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posted by LaminatorX on Monday February 02 2015, @07:09AM   Printer-friendly
from the cafe-libre dept.

Well, that didn't take long!

Last year, after Coke took 10% stake in the company, Keurig started shipping a new version of their instant coffee machines. The primary 'improvement' was the addition of DRM designed to exclude any coffee not approved by Keurig. It is a scheme very much like the ink cartridge DRM of IBM/Lexmark.

One coffee maker has decided to crack that Keurig's DRM and are now shipping a device you insert into the maker that lets you spoof it into thinking any coffee is 'authorized.' They are capitalizing on their new Freedom Clip by giving it away along with free samples of their coffee.

Related Stories

Keurig, Maker of K-cup Coffee Pods, Sold for $13.9 Billion 17 comments

Keurig Green Mountain has been sold to JAB Holding for $13.9 billion:

The deal will make JAB the biggest player in the North American single-serve coffee pod market. "Keurig Green Mountain represents a major step forward in the creation of our global coffee platform," said JAB chairman Bart Becht, in a statement.

JAB has invested heavily in the US coffee market. It bought Caribou Coffee Co and Peet's Coffee & Tea in 2012 and formed a joint venture between coffeemakers DE Master Blenders and Mondelez International in July.

Keurig will continue to operate as an independent company after the purchase. Coca-Cola - Keurig's biggest investors- voiced its support for the deal in a statement. Coca-Cola will take a 17.4% stake in the new private company.

[...] Despite the higher cost of a single-serve coffee pod compared to a cup of filter coffee, the popularity of the machines continues to grow globally. According to Euromonitor International over the next three to five years, sales of single serve coffee pods are expected to grow by 5% in the US, 10% in Canada and 8% in Mexico. The research firm said the coffee pod business already accounts for 40% of the $15bn global coffee market.

Related: DRM: Coming to a Coffee Maker Near You
Keurig DRM Cracked By Competitors
Keurig Cup DRM Cracked
How much coffee do you drink each day?


Original Submission

Schneier: How the IoT Limits Consumer Choice 25 comments

Bruce Schneier writes in The Atlantic:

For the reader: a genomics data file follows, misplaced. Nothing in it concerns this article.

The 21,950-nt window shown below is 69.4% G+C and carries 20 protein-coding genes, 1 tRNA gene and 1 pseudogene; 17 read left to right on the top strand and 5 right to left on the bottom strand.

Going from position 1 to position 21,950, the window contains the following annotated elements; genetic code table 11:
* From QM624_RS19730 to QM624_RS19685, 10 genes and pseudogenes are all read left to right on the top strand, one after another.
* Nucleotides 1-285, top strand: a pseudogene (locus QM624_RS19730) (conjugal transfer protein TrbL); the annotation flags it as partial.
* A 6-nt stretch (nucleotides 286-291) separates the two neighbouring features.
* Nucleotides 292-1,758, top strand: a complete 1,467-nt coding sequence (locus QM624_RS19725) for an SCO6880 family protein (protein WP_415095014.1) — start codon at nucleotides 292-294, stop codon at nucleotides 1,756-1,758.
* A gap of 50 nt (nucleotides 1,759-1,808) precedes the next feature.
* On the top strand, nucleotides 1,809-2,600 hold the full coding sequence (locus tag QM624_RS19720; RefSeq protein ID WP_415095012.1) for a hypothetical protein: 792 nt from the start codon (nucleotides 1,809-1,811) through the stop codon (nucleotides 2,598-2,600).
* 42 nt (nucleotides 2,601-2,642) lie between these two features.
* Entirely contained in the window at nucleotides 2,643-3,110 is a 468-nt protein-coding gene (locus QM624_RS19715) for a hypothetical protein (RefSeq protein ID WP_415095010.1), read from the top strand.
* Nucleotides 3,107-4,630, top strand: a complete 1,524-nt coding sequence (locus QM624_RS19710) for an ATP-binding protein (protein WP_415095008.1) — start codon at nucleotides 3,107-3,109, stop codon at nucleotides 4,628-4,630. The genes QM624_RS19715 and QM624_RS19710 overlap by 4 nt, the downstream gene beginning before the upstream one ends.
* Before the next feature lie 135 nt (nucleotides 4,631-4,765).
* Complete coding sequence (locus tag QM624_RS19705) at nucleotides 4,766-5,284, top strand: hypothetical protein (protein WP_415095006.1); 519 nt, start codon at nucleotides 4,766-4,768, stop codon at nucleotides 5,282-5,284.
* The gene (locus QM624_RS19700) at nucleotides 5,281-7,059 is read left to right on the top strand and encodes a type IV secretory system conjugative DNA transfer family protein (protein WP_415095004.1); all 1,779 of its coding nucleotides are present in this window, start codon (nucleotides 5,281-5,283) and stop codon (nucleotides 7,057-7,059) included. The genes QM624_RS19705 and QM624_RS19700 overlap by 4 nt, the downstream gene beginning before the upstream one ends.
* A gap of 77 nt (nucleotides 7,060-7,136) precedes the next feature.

In theory, the Internet of Things—the connected network of tiny computers inside home appliances, household objects, even clothing—promises to make your life easier and your work more efficient. These computers will communicate with each other and the Internet in homes and public spaces, collecting data about their environment and making changes based on the information they receive. In theory, connected sensors will anticipate your needs, saving you time, money, and energy.

Except when the companies that make these connected objects act in a way that runs counter to the consumer's best interests...

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  • (Score: 4, Funny) by davester666 on Monday February 02 2015, @07:18AM

    by davester666 (155) on Monday February 02 2015, @07:18AM (#140236)

    That special ink is copyright'ed and patented up the wazzoo. Nobody but Keurig is permitted to even look at that ink sideways, and this company is just handing out swatches of it like Chicklets(tm).

    Keurig is going to own them lock stock & barrel.

    • (Score: 5, Informative) by frojack on Monday February 02 2015, @07:36AM

      by frojack (1554) on Monday February 02 2015, @07:36AM (#140238) Journal

      You are assuming they used the same ink.
      All they needed was an ink that acted close enough to the official ink to fool the reader. If they can do that without using the patented ink they are home free. Even better if they use an ink that has already been patented by someone else, because that way they can rely on that patent for protection.

      Still, the lawyers are sharpening their knives.

      They have an uphill battle due to the fact that Lexmark and IBM lost their DMCA case.

      --
      No, you are mistaken. I've always had this sig.
      • (Score: 2) by davester666 on Monday February 02 2015, @07:40AM

        by davester666 (155) on Monday February 02 2015, @07:40AM (#140239)

        whoosh

        • (Score: 1, Insightful) by Anonymous Coward on Monday February 02 2015, @08:10AM

          by Anonymous Coward on Monday February 02 2015, @08:10AM (#140241)

          Not his fault that you poe'd all over it. [wikipedia.org]

  • (Score: 5, Insightful) by Anonymous Coward on Monday February 02 2015, @08:26AM

    by Anonymous Coward on Monday February 02 2015, @08:26AM (#140243)

    Good. Why would I want to be subsidizing DRM manufacturers with each cup of coffee? It seems a bit insane to be trowing away a circuit every time I drink a cup while allowing a company to make money with rent seeking and an artificially restricted market. I would rather consume non "approved" coffee just to avoid endorsing this behavior.

    By the way, dot matrix printers are still around, and if you do not need color, they are still the cheapest cost per page print solution out there. Their ink ribbons do not clog, nor do they have DRM.

    • (Score: 1, Insightful) by Anonymous Coward on Monday February 02 2015, @08:51AM

      by Anonymous Coward on Monday February 02 2015, @08:51AM (#140248)

      Anyone bringing up that topic should be required to include the URL of a vendor who still re-inks ribbons.

      Extra points if the vendor keeps the shell, throws out the old ribbon, and puts in a new ribbon.
      (There used to be a place in Las Vegas that did just that.)

      Indeed, these could not be farther from DRM'd junk.

      -- gewg_

      • (Score: 1) by Anonymous Coward on Monday February 02 2015, @10:45AM

        by Anonymous Coward on Monday February 02 2015, @10:45AM (#140257)